“The cuts have been even deeper here than many expected because the coalition has made bigger reductions to funding for councils in poorer areas in the north than to more affluent parts of southern England. The North-East continues to have the highest unemployment in the UK and double the rate of the South East of England.
“Only a small proportion of private sector jobs created have been full-time, secure or well paid, which is one of the reason why income tax receipts have fallen this last year.
“Women make up two thirds of public sector workers, and so it is not a surprise that the number of women out of work in the North-East has risen by a quarter in the last two years as more and more redundancies have been made. Rather than appreciate the failure of taking such an extreme and damaging path, the Chancellor announced earlier this month that he wants to see even more cuts in the future, which would be devastating for us here.”
Source – Hartlepool Mail, 29 Dec 2014
This article was written by Nicholas Watt, chief political correspondent, for The Guardian on Saturday 20th December 2014
Women will overwhelmingly bear the brunt of a freeze in tax credits and benefits that will be introduced by George Osborne if the Tories win the general election next year, according to an analysis by the House of Commons library.
The shadow chancellor, Ed Balls, accused the Tories of planning to “hit millions of families on modest incomes” after the figures showed 80% of the estimated savings in tax credits would come from women. Women would provide 75% of the savings in benefits.
Labour commissioned the analysis after the chancellor announced in his speech to the Conservative party conference in September that he would save £3bn a year by freezing working age benefits. The freeze, which Balls describes as a cut in real terms, would hit 10m households.
The analysis has taken Osborne’s forecast that the freeze will produce an annual saving of £3.2bn by 2017-18. It says that £2.4bn (75%) of the savings will be provided by women and £800m by men (25%). It says that women are on course to receive 80% of tax credits by 2017-18 which means they will overwhelmingly be affected by the freeze.
“These new figures show how, once again, women will bear the brunt of David Cameron and George Osborne’s choices. This follows four years of budgets which have taken six times more from women than men – even though women earn less than men.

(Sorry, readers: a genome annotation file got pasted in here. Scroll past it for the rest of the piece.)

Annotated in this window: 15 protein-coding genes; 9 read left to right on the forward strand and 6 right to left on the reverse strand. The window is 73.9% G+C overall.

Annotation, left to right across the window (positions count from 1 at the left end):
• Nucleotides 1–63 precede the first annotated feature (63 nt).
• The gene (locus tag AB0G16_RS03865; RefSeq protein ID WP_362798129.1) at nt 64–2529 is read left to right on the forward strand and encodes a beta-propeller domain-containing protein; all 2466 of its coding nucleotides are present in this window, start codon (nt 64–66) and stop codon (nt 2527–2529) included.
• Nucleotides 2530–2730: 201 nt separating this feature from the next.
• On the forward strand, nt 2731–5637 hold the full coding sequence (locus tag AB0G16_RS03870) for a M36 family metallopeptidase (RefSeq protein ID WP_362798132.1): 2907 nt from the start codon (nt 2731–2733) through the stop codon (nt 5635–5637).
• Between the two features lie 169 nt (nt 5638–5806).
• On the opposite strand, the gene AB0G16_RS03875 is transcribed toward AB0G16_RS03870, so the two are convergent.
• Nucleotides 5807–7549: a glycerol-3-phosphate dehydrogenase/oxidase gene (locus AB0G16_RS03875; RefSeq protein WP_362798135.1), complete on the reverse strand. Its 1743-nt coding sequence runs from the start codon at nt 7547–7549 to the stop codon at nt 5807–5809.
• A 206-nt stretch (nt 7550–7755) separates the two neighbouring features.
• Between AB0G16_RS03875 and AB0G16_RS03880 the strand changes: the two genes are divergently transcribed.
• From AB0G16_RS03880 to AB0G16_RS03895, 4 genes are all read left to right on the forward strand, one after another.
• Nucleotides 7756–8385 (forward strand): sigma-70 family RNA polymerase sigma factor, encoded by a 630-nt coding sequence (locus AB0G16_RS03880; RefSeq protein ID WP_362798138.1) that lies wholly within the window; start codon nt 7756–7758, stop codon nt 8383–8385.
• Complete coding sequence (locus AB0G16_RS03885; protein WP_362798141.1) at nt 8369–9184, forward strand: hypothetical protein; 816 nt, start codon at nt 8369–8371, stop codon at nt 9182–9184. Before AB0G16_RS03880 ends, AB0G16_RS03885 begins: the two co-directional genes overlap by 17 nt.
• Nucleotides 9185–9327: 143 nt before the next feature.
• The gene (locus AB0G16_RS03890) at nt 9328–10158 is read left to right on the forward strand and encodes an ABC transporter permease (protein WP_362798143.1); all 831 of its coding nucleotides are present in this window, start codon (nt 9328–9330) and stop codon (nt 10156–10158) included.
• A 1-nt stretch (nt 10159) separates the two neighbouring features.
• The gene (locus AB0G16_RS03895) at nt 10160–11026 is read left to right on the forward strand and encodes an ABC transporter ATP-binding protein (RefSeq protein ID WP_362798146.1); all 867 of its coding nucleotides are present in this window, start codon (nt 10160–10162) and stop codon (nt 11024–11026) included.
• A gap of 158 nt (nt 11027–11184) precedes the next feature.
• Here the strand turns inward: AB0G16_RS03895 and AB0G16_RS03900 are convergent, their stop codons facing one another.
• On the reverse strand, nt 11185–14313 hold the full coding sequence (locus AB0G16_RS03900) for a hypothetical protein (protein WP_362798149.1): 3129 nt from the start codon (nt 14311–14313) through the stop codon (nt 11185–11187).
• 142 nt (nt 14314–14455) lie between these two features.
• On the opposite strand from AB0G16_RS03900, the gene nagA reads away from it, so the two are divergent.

“Of course we need to make savings to get the deficit down. But the Tories have chosen to hit millions of working families on modest incomes again, while keeping their huge tax cut for millionaires.”
Labour has regularly pointed out that cuts or freezes to working-age benefits penalise women and amount to a strivers’ tax on low-paid workers. The large numbers of women in part-time work and the pressures of childcare mean that they rely more on tax credits, making them more vulnerable to cuts and freezes.
The attack by Labour on the impact of the freeze shows that Balls believes he is on strong ground to promote his own narrative on deficit reduction in the runup to the election: that the deficit must be tackled but in a way that does not hit the working poor and imposes a greater burden on richer voters.
Labour has pledged to ensure that the deficit falls year on year in the next parliament, though it has not set a date, as Osborne has, for the structural budget deficit to be eliminated. The party has also pledged to ensure that the wealthy make a greater contribution by restoring the 50p higher rate of income tax.
“Working people are already worse off under this government. If the Tories win next year, 3 million working people face being made worse off because their tax credits will be cut again. This strivers’ tax will cost a one-earner family with two children earning £25,000 almost £500 a year.
“While the Tories target working people, our tough but balanced approach will start by reversing the £3bn-a-year Tory tax cut for the top 1% of earners.”
Osborne’s freeze, which will hit the poorest third of the population, will mean working families lose up to £490 a year in child benefit and tax credits. The average amount lost will be £300 per household.
In setting out the freeze at the Tory conference, Osborne said:
“The fairest way to reduce welfare bills is to make sure that benefits are not rising faster than the wages of the taxpayers who are paying for them … we will provide a welfare system that is fair to those who need it, and fair to those who pay for it too.”
Pensioner and disability benefits will be excluded.
> More austerity (for some) whoever wins seems to be the message from the Big 3 parties. It’s just a matter of choosing who you get fucked over by…